Recommended by Julie Zaffarano

  • So When Are You Leaving?
    22 Dec. 2018
    When this endearing dysfunctional family gathers for a summer holiday, swords are drawn and no prisoners are taken. A hilarious, non-stop ride. Thank you, Sheila Rinear, for a truly funny play.
  • The Final Battle (As it Occurred in the Holy City of Game Emporium and Exchange)
    21 Dec. 2018
    Pure fun for audiences and a tremendous opportunity for actors to play these “over the top” characters. Would love to see this on stage.
  • Threat Level: Cream
    21 Dec. 2018
    A seemingly “normal” commute with fun and witty banter that leads you in one enjoyable direction. But then Bavaso pulls the rug under you with a marvelous twist. Well done!
    21 Dec. 2018
    Hovanesian has created a character audiences will love to hate and will delight when he is smacked in his smug privilege. Strong dialog with a clever twist.
    15 Dec. 2018
    Funny, sweet, and nostalgic — everything you want in a holiday play. The struggle of keeping truly connected in a world of technology is real — and beautifully resolved in this play. Donna Hoke is a genius.
  • Crazy Quilts
    10 Dec. 2018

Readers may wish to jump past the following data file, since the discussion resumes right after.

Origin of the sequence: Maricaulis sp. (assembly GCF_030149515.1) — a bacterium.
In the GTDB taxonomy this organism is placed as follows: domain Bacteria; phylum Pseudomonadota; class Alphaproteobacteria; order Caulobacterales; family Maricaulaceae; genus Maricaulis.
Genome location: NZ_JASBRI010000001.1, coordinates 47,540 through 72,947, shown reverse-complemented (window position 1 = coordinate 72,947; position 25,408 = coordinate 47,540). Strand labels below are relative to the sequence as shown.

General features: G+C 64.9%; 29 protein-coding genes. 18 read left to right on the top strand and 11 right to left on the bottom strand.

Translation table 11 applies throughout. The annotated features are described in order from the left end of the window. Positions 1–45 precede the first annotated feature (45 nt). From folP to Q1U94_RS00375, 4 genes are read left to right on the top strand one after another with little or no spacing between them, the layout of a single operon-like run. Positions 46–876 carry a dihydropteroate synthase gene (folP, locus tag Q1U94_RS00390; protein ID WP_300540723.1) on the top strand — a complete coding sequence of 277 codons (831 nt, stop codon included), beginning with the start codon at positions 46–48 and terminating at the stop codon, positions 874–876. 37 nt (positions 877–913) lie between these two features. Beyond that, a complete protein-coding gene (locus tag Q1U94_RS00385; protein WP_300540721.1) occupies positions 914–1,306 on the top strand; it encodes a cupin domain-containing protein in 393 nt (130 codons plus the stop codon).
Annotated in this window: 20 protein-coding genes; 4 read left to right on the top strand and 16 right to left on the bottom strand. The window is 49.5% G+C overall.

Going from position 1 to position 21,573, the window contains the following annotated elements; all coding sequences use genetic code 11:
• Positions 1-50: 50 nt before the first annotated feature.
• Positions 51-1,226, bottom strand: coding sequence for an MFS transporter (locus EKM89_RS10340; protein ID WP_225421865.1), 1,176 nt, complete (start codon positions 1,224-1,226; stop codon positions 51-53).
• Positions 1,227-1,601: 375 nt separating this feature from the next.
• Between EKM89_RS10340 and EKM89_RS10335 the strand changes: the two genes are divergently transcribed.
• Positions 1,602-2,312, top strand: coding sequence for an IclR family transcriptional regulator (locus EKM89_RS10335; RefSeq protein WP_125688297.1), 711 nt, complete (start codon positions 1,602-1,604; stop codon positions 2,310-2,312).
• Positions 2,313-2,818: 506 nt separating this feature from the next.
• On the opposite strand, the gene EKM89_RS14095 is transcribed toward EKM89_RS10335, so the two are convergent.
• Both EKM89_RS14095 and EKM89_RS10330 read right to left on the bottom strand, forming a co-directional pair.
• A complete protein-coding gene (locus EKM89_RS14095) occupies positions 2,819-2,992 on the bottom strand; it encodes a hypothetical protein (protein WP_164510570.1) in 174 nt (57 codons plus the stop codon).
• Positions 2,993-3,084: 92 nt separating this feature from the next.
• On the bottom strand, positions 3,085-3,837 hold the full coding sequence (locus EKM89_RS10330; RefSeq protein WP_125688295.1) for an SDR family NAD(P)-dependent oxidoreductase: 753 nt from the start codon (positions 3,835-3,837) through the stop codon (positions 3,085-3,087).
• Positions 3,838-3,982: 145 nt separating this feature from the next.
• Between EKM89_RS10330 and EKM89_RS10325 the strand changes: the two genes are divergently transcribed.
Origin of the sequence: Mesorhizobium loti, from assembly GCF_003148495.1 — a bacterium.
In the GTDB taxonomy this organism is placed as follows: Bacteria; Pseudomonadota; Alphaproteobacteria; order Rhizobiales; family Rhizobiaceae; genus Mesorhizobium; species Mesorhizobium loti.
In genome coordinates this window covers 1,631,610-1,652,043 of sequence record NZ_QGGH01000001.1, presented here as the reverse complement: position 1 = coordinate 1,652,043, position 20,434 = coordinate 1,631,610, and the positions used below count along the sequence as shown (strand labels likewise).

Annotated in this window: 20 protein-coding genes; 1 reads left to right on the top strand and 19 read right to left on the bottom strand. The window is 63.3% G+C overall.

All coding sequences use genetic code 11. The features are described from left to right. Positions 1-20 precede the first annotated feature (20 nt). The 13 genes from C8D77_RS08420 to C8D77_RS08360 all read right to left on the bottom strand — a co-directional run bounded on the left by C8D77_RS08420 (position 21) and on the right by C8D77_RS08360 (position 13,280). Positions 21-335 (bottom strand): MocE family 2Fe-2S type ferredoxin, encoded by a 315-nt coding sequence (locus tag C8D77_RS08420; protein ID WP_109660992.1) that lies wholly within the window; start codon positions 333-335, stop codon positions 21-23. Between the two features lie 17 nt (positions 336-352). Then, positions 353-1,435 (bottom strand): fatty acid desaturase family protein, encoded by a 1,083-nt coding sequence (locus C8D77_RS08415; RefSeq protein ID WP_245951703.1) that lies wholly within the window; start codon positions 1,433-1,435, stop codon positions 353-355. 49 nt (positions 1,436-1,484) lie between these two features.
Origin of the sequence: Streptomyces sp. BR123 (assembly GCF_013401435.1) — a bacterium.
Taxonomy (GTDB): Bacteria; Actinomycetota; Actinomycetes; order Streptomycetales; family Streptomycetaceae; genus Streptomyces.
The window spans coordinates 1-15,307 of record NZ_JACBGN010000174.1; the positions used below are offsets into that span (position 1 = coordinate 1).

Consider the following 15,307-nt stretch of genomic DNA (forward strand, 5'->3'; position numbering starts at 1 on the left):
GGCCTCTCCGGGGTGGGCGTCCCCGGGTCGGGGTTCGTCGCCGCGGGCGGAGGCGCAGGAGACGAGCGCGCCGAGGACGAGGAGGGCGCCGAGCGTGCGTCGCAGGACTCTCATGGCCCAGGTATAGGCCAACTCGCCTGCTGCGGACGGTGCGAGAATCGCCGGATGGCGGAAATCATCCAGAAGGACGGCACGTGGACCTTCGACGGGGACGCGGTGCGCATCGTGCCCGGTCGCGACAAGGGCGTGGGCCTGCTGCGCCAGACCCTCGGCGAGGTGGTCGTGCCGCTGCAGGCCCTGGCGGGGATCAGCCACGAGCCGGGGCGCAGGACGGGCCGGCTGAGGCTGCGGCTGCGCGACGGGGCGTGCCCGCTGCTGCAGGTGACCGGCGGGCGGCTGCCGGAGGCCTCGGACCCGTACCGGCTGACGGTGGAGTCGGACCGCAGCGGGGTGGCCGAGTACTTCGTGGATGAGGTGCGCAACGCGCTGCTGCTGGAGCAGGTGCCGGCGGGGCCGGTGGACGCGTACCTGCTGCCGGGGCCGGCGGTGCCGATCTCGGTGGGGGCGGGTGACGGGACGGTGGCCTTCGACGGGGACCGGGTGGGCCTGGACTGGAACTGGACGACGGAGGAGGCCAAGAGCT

A slyly crafted tale where women take the law into their own hands and audiences cheer for them. Dark and twisted, this play will have you guessing until the last line.
    10 Dec. 2018
    I laughed out loud reading this gem. While short in time, this play speaks volumes about our current society.
    10 Dec. 2018
    I’ll never hear “All I Want for Christmas is You” without thinking of this dark and edgy comedy. A haunting piece perfect for a night of non-traditional holiday shorts.
  • Man & Wife
    10 Dec. 2018
    So much life packed into one play. We follow this couple as they work through twenty-five years of marriage, as the world moves around them and life hands them unexpected problems. They hold on, they slip, they fall, they get back up again — in a hilariously human way. Would love to see this on stage.
  • Love, Sometimes
    9 Dec. 2018
    For anyone who has regrets about the “one who got away” (and don’t we all?) — Goldfinger brings us up close to a couple who loved and left, but who have not forgotten. Clever and heartfelt.